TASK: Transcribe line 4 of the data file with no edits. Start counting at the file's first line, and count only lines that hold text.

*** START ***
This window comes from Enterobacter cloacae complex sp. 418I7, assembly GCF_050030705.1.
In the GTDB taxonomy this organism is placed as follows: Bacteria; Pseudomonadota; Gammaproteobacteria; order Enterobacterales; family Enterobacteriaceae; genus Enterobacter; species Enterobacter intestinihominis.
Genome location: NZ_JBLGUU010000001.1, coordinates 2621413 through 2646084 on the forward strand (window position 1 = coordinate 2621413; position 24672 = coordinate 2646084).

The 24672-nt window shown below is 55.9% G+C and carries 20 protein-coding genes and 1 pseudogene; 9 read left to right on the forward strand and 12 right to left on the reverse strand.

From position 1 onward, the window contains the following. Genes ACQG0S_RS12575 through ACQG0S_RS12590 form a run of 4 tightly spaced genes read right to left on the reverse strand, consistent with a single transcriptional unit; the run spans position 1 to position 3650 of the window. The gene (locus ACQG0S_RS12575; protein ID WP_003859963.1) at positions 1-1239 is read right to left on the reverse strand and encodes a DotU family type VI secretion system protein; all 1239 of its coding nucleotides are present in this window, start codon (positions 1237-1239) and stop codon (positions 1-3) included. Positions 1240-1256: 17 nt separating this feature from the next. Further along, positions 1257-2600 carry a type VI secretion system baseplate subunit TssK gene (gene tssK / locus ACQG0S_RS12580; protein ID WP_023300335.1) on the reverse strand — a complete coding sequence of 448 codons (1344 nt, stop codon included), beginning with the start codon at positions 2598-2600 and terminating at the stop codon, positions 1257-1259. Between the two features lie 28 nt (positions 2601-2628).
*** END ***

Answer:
The 24672-nt window shown below is 55.9% G+C and carries 20 protein-coding genes and 1 pseudogene; 9 read left to right on the forward strand and 12 right to left on the reverse strand.